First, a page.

“Be willing to invest in people on a personal level, like starting to meet up with them one-to-one to read the Bible. That is the first goal in creating a culture of shaping people through a journey of godliness. This is the way you can start planting the seeds for how people are going to use their time wisely – whether that is formal ministry or not.”
Clare Merkel is an MTS trainer, former apprentice, mother of 4 and wife to Tristan, a minister at Bathurst Presbytarian. Having grown up in a Christian family, Clare always knew who Jesus was, but her understanding of grace came at youth group. She says, “I actually started to understand what Jesus had done for me and the concept of grace. That he died in my place so that I could have life, and that it was actually nothing that I did.”
Restored and convicted by God
After high school, she moved from her hometown of Dubbo to live in Sydney and study Bachelor of Science (Health and Sports) at UNSW. While she was there ministry apprenticeships were talked about, but it wasn’t a pathway she considered. Clare says, “I was very much focused on my degree and where I was headed with my career. It wasn’t really something that I was interested in then.”
Clare finished her degree and began to work as an Exercise Physiologist. After she had worked full-time for a few years, Clare began struggling with her mental health and ended up moving back home to Dubbo to be with her family. In this time she really relied on God to sustain her. Clare shares, “I was praying a lot that God would restore me. Restore my health and restore my relationship with him. And through that time he did restore me.”
As well as bringing her healing and restoration, God also put on Clare’s heart the need of the lost to hear the Gospel. She says, “He gave me this real desire to help other people to know this grace that Jesus offers. And this restoration that Jesus can offer.”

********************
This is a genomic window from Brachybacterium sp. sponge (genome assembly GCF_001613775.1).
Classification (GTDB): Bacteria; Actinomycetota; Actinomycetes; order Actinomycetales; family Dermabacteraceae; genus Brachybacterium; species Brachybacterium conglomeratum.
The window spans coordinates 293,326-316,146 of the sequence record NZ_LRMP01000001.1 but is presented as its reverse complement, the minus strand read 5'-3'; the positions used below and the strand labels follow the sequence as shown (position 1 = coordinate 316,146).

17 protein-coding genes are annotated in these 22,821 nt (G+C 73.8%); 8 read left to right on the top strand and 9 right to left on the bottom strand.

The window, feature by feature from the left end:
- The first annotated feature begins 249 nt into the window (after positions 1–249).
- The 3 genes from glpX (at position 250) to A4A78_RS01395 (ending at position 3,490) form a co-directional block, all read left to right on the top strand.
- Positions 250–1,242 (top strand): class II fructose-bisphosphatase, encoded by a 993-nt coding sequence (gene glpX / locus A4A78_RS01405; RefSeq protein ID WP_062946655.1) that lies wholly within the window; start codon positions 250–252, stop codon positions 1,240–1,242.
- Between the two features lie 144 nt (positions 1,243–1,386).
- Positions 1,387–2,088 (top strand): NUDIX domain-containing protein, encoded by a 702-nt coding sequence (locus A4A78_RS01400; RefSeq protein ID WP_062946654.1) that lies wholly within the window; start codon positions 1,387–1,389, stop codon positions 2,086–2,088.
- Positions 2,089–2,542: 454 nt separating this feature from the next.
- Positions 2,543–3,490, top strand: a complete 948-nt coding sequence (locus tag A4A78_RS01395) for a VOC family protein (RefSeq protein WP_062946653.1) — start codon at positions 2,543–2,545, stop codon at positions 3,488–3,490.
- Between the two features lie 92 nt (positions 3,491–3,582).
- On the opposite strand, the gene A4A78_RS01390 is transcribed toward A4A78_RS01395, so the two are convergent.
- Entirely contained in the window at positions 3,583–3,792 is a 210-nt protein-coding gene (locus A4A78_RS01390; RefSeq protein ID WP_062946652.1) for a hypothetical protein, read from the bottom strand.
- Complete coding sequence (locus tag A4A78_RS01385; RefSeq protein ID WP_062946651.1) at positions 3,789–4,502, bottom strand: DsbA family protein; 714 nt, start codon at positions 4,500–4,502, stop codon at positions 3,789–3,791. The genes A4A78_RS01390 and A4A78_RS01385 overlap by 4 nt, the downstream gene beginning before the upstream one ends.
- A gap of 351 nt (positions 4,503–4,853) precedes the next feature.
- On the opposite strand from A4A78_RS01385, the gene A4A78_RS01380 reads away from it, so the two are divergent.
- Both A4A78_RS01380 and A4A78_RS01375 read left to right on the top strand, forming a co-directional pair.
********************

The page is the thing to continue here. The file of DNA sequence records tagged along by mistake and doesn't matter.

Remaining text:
An unconventional MTS apprenticeship
Over the next year, Clare explored her options, considering if she wanted to stay working in the secular workforce or pursue more formalized ministry. She says, “I began speaking to my pastor Paul Sheely at [Dubbo Presbyterian] at the time and we probably spent about nine months, actually leading up to starting a ministry apprenticeship and thinking through that.”
These conversations led Clare to do her ministry apprenticeship under Paul and his wife Margie, but unconventionally, she didn’t do it at Dubbo Presbyterian. Paul, Margie and their family moved to serve on the team at Albury Presbyterian, and invited Clare to move with them and do her apprenticeship there. Clare says, “ So I moved to Albury and I commenced my ministry apprenticeship down there at Albury Presbyterian church.”
Her apprenticeship at Albury involved supporting the Sheely family in their work, which was centred around replanting the night service. Clare was involved in big picture thinking, learning about church leadership and church planting, ministering 1-1 to women, youth group leading and teaching SRE.